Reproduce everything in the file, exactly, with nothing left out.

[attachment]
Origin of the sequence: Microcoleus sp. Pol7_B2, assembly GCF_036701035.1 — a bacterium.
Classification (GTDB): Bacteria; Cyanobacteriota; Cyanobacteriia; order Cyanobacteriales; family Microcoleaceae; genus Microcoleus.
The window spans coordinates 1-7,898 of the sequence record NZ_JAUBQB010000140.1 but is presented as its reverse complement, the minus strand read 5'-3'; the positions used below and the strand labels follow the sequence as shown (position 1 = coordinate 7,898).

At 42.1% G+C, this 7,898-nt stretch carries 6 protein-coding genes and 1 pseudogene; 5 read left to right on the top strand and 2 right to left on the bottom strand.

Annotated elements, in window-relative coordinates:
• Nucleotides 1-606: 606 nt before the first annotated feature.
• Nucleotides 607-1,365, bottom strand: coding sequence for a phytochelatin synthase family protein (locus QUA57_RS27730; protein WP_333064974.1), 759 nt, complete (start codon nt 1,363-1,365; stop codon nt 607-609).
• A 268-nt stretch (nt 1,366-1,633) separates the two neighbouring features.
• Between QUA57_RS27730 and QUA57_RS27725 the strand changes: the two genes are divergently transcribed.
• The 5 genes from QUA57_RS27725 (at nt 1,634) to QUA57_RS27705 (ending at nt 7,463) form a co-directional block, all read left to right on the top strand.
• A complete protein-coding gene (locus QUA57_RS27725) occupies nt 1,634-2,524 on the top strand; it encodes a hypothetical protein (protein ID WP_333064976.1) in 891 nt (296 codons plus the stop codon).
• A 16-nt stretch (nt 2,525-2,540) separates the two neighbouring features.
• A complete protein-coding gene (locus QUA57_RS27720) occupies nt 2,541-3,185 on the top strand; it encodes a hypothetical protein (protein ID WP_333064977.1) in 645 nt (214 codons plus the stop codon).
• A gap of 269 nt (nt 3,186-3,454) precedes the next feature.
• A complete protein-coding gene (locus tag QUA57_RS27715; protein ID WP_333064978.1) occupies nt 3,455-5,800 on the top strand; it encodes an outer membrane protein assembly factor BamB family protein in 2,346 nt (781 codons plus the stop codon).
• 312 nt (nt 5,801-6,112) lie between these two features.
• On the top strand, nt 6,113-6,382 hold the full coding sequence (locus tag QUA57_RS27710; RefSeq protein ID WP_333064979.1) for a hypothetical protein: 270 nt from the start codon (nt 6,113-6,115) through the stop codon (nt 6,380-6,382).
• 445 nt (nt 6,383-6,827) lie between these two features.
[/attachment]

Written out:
Origin of the sequence: Microcoleus sp. Pol7_B2, assembly GCF_036701035.1 — a bacterium.
Classification (GTDB): Bacteria; Cyanobacteriota; Cyanobacteriia; order Cyanobacteriales; family Microcoleaceae; genus Microcoleus.
The window spans coordinates 1-7,898 of the sequence record NZ_JAUBQB010000140.1 but is presented as its reverse complement, the minus strand read 5'-3'; the positions used below and the strand labels follow the sequence as shown (position 1 = coordinate 7,898).

At 42.1% G+C, this 7,898-nt stretch carries 6 protein-coding genes and 1 pseudogene; 5 read left to right on the top strand and 2 right to left on the bottom strand.

Annotated elements, in window-relative coordinates:
• Nucleotides 1-606: 606 nt before the first annotated feature.
• Nucleotides 607-1,365, bottom strand: coding sequence for a phytochelatin synthase family protein (locus QUA57_RS27730; protein WP_333064974.1), 759 nt, complete (start codon nt 1,363-1,365; stop codon nt 607-609).
• A 268-nt stretch (nt 1,366-1,633) separates the two neighbouring features.
• Between QUA57_RS27730 and QUA57_RS27725 the strand changes: the two genes are divergently transcribed.
• The 5 genes from QUA57_RS27725 (at nt 1,634) to QUA57_RS27705 (ending at nt 7,463) form a co-directional block, all read left to right on the top strand.
• A complete protein-coding gene (locus QUA57_RS27725) occupies nt 1,634-2,524 on the top strand; it encodes a hypothetical protein (protein ID WP_333064976.1) in 891 nt (296 codons plus the stop codon).
• A 16-nt stretch (nt 2,525-2,540) separates the two neighbouring features.
• A complete protein-coding gene (locus QUA57_RS27720) occupies nt 2,541-3,185 on the top strand; it encodes a hypothetical protein (protein ID WP_333064977.1) in 645 nt (214 codons plus the stop codon).
• A gap of 269 nt (nt 3,186-3,454) precedes the next feature.
• A complete protein-coding gene (locus tag QUA57_RS27715; protein ID WP_333064978.1) occupies nt 3,455-5,800 on the top strand; it encodes an outer membrane protein assembly factor BamB family protein in 2,346 nt (781 codons plus the stop codon).
• 312 nt (nt 5,801-6,112) lie between these two features.
• On the top strand, nt 6,113-6,382 hold the full coding sequence (locus tag QUA57_RS27710; RefSeq protein ID WP_333064979.1) for a hypothetical protein: 270 nt from the start codon (nt 6,113-6,115) through the stop codon (nt 6,380-6,382).
• 445 nt (nt 6,383-6,827) lie between these two features.